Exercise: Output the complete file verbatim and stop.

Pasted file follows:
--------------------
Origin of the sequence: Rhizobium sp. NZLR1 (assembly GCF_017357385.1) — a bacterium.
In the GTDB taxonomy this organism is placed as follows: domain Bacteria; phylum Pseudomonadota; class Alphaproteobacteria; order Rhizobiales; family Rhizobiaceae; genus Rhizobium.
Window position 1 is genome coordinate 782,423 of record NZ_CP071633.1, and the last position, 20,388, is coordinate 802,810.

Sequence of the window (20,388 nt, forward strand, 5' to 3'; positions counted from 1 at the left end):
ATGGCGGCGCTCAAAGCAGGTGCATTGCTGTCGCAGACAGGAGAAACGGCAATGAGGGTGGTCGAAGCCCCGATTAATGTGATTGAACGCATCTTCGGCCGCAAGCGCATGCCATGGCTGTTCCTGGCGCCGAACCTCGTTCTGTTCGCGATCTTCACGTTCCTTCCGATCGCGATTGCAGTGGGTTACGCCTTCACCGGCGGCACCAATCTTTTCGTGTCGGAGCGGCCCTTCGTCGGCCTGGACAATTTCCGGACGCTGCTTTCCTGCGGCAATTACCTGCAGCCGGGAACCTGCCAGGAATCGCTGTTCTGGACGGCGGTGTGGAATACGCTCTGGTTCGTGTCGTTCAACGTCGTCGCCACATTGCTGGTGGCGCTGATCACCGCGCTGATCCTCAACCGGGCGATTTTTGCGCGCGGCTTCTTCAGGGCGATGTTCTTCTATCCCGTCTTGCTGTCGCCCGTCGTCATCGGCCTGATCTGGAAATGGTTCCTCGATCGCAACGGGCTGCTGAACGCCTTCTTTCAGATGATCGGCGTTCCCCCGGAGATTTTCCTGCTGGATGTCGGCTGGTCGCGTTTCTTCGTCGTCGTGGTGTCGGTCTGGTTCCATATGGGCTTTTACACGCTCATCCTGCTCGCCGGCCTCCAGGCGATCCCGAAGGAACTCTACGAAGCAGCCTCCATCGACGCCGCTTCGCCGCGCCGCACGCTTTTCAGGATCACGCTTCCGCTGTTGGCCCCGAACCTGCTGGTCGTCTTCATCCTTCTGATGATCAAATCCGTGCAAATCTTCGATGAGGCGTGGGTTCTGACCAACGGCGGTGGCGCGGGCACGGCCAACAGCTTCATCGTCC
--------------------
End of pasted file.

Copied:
Origin of the sequence: Rhizobium sp. NZLR1 (assembly GCF_017357385.1) — a bacterium.
In the GTDB taxonomy this organism is placed as follows: domain Bacteria; phylum Pseudomonadota; class Alphaproteobacteria; order Rhizobiales; family Rhizobiaceae; genus Rhizobium.
Window position 1 is genome coordinate 782,423 of record NZ_CP071633.1, and the last position, 20,388, is coordinate 802,810.

Sequence of the window (20,388 nt, forward strand, 5' to 3'; positions counted from 1 at the left end):
ATGGCGGCGCTCAAAGCAGGTGCATTGCTGTCGCAGACAGGAGAAACGGCAATGAGGGTGGTCGAAGCCCCGATTAATGTGATTGAACGCATCTTCGGCCGCAAGCGCATGCCATGGCTGTTCCTGGCGCCGAACCTCGTTCTGTTCGCGATCTTCACGTTCCTTCCGATCGCGATTGCAGTGGGTTACGCCTTCACCGGCGGCACCAATCTTTTCGTGTCGGAGCGGCCCTTCGTCGGCCTGGACAATTTCCGGACGCTGCTTTCCTGCGGCAATTACCTGCAGCCGGGAACCTGCCAGGAATCGCTGTTCTGGACGGCGGTGTGGAATACGCTCTGGTTCGTGTCGTTCAACGTCGTCGCCACATTGCTGGTGGCGCTGATCACCGCGCTGATCCTCAACCGGGCGATTTTTGCGCGCGGCTTCTTCAGGGCGATGTTCTTCTATCCCGTCTTGCTGTCGCCCGTCGTCATCGGCCTGATCTGGAAATGGTTCCTCGATCGCAACGGGCTGCTGAACGCCTTCTTTCAGATGATCGGCGTTCCCCCGGAGATTTTCCTGCTGGATGTCGGCTGGTCGCGTTTCTTCGTCGTCGTGGTGTCGGTCTGGTTCCATATGGGCTTTTACACGCTCATCCTGCTCGCCGGCCTCCAGGCGATCCCGAAGGAACTCTACGAAGCAGCCTCCATCGACGCCGCTTCGCCGCGCCGCACGCTTTTCAGGATCACGCTTCCGCTGTTGGCCCCGAACCTGCTGGTCGTCTTCATCCTTCTGATGATCAAATCCGTGCAAATCTTCGATGAGGCGTGGGTTCTGACCAACGGCGGTGGCGCGGGCACGGCCAACAGCTTCATCGTCC